AGS or GIA Graded Diamonds?
By virtue of having created the diamond grading system that is used in one form or another by all the serious labs in the world, GIA has by far the greatest reach of any lab on the planet.
It is held in very high regard and trusted by millions of diamond consumers and businesses worldwide. However, in the area of cut grading GIA was late to the party and continues to lag behind, and that has fueled the demand for the services offered by the AGS Laboratories.
As mentioned, AGSL uses essentially the same grading methodology as GIA for color and clarity, and has established practices to maintain consistency with GIA standards.
For instance, both labs use master color sets for grading diamond color. The master sets used by the AGSL are graded by GIA and assembled according to the strict standards GIA has established for their use.
AGSL has developed the only scientifically vetted system for analyzing cut quality and light performance in diamonds. The beauty of the AGSL system is that it can be applied across multiple diamond shapes and facet arrangements. Today, in addition to rounds, AGSL offers cut quality reporting on princess, oval, Asscher, and several proprietary diamond shapes.
Other shapes will eventually be added to the list. In contrast, GIA offers an overall cut assessment only on round brilliant diamonds and has announced no near term plan to roll out cut grading on any other shape.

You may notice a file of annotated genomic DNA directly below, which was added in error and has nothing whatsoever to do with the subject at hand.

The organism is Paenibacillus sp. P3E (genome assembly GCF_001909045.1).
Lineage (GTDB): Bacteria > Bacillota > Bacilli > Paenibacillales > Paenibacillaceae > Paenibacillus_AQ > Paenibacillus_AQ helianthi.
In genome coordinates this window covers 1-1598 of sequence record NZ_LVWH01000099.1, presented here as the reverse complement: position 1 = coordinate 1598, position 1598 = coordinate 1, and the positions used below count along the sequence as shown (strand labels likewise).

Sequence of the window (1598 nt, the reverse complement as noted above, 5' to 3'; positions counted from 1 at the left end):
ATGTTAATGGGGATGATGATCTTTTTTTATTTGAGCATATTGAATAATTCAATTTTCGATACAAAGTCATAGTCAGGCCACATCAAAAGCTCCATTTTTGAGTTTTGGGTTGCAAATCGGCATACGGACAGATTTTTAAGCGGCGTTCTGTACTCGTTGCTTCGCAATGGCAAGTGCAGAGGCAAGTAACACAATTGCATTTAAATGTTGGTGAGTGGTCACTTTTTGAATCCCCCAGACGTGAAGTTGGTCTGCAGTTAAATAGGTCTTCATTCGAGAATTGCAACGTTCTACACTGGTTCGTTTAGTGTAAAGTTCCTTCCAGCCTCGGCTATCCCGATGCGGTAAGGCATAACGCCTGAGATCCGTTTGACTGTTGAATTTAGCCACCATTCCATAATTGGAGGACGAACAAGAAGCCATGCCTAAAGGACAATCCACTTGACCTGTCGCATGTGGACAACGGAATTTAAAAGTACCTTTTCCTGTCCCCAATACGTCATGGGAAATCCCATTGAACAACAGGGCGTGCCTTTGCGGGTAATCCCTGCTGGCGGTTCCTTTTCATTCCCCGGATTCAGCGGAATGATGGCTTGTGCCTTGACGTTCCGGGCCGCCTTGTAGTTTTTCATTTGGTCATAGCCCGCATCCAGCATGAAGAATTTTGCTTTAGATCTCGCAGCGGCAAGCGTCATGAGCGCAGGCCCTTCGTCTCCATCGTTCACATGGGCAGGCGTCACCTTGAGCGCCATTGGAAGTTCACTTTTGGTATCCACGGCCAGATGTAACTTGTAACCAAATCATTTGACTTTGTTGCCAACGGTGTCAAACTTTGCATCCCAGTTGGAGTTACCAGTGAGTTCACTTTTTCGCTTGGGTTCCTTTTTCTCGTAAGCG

If a diamond holds a certificate from either company, the value of the stone will increase as it is confirmation of its authenticity. In turn, this helps them sell instead of gemstones that aren’t certified. Think about this: Would you buy a certified diamond or non-certified diamond? I think the answer is pretty obvious.
Assessing Cut Quality In Round Diamonds
In a round brilliant cut, there are a total of 57 facets which all work together in a complex relationship to influence how light moves within the diamond.
In spite of the fact that the round cut brilliant is probably the most popular diamond shape on Earth, the HCA is limited to it – that is, it cannot be considered a generalized tool for use on other fancy shaped stones.
It assesses features that are closer to the actual visual experience a diamond provides than what you could extract from taking a look at the different color, cut or clarity grades (even though it is only connected to cut from the list of 4Cs).
Why Choose AGS or GIA?
For more information on the differences of GIA vs AGS, visit the link here. Zero is known in the diamond world as ideal and the AGS ideal grading of 000 is a well known term in the world of superbly cut stones. After GIA, they are now one of the main market leaders in the diamond cut industry.
Both GIA and AGS provide eight different measurements of the round brilliant stone in their reports. These aspects include; the crown, pavilion angle, pavilion depth, table diameter, girdle thickness, culet size, polish and symmetry.
AGS attempts to make itself seem more refined with their “ideal” cut grading system. The truth is that there are not many differences between the two of them except the way they name and perform their cut grading.
Choose cut quality certificates come from a renowned institute that takes its work seriously. If you are taking yourself seriously, going with diamonds verified by the American Gem Society would be a rather clever option.